We have seen interpretations taken to a level that none of the Joint Committee on Marijuana Legalization members anticipated. On November 15th, I’m chairing a panel to see what we can do to minimize the adverse effects on the OMMP. The agency hastily started implementing plant limits during this growing season. That in turn put many patients’ medicines at risk. Fortunately, OHA’s executive administration has responded favorably in addressing many of these concerns and is working with legislators in finding positive solutions on other issues.
As cannabis’ medicinal properties become more widely known, more patients may want to utilize the medicine but find that they lack access, for a variety of reasons, either due to poverty or a lack of dispensaries in their area. Do you see the potential in the future to put aside some marijuana tax revenue and fees to assist low-income patients? What about allowing delivery into areas that have banned dispensaries?
Absolutely, I definitely see the state moving forward with ways that will get cannabis into the hands of people in need. I also hope that we continue to find ways to ensure medical dispensaries stay a part of our distribution system for cardholders. There are multiple options for the state to consider in addressing this problem. Whether that is setting aside tax dollars or some type of process where medicine gets directly to patients, I don’t know. We just need to be working on this problem now not later.
I also believe that we can have a viable medical program as well as a strong recreational system. I am concerned about patients and small medical and recreational farmers. I look forward to working on a model that will support both and allow the state’s recreational system to position itself for the future.
You recently returned from an Oregon delegation trip to Norway, learning about that nation’s corrections system. What were some of your takeaways from Norway’s criminal justice system?
Norway’s correctional system has set the standard on how to get better outcomes while holding offenders accountable for their actions. They understand that you need to model the outcomes you want inmates to adopt in their daily life. Inmates are recognized as neighbors who have made misstates who need to be held accountable for their actions, but will be returning to their communities. Prison guards are considered “agents of change” and work closely with inmates to assist inmates to learn life skills and to advance themselves to be better neighbors. Inmates maintain the right to vote and are encouraged to remain engaged in society. Personal assessments are done on each inmate, thus providing a detailed report on their individual needs — whether it be educational, job skills, mental health services or other services.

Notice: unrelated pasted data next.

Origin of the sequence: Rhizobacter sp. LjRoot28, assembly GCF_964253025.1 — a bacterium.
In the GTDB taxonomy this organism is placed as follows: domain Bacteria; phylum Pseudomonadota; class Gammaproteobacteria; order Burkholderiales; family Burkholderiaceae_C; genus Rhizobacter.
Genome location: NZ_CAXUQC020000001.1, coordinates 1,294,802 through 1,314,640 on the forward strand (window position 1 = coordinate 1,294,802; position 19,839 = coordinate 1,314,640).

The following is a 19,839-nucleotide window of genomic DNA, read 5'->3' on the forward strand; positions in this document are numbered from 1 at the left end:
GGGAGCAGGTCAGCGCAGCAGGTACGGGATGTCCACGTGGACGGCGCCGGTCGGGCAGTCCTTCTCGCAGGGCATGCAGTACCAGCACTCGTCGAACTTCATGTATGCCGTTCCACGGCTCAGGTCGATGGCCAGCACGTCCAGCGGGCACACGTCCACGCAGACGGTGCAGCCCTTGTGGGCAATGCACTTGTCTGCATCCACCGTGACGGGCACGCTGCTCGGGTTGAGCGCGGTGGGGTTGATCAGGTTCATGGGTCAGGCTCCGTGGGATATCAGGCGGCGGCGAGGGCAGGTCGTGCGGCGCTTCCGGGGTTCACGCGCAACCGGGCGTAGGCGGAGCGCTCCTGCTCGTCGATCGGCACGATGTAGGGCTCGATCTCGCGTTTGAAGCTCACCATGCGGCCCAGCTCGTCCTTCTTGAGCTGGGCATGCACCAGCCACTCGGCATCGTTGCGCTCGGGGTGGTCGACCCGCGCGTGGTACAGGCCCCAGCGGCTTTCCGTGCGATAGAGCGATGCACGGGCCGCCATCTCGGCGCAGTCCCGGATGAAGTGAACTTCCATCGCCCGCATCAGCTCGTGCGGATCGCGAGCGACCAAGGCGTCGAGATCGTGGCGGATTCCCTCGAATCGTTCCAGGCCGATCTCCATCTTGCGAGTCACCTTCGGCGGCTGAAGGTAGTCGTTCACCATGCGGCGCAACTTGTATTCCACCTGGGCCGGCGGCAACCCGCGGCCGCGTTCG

Do you hope to bring some of Norway’s system to Oregon?
Definitely. It’s simply a better policy for society. Norway’s recidivism rate is 20 percent, compared to Oregon’s 40 percent. I’ve always advocated for restorative justice and hope that we can continue to make strides in Oregon to bring more of a restorative system to Oregon. We can reduce victimization by reducing recidivism rates. By mentoring inmates as people and providing them with beneficial life skills they become good neighbors and are able to provide for themselves and their families. It’s time to invest in future public safety by adopting a restorative justice system instead of just locking people up.